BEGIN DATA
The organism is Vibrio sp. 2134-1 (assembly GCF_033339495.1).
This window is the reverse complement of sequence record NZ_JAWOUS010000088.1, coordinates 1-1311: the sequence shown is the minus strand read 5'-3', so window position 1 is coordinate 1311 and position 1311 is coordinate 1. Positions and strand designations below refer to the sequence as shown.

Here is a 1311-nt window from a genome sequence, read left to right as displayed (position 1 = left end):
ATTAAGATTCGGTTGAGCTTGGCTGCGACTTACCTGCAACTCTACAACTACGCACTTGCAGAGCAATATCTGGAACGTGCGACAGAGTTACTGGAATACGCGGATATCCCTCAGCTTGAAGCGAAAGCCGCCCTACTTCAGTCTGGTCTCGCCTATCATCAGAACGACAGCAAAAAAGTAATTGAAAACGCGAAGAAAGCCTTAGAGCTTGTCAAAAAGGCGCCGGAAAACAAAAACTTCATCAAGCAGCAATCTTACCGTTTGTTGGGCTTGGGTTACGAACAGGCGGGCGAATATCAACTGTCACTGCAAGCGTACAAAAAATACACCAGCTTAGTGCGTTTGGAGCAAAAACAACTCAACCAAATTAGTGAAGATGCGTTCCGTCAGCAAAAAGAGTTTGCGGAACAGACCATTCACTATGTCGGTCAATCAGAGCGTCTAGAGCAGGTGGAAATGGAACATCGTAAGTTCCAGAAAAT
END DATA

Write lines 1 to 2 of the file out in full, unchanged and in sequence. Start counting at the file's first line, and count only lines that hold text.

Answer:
The organism is Vibrio sp. 2134-1 (assembly GCF_033339495.1).
This window is the reverse complement of sequence record NZ_JAWOUS010000088.1, coordinates 1-1311: the sequence shown is the minus strand read 5'-3', so window position 1 is coordinate 1311 and position 1311 is coordinate 1. Positions and strand designations below refer to the sequence as shown.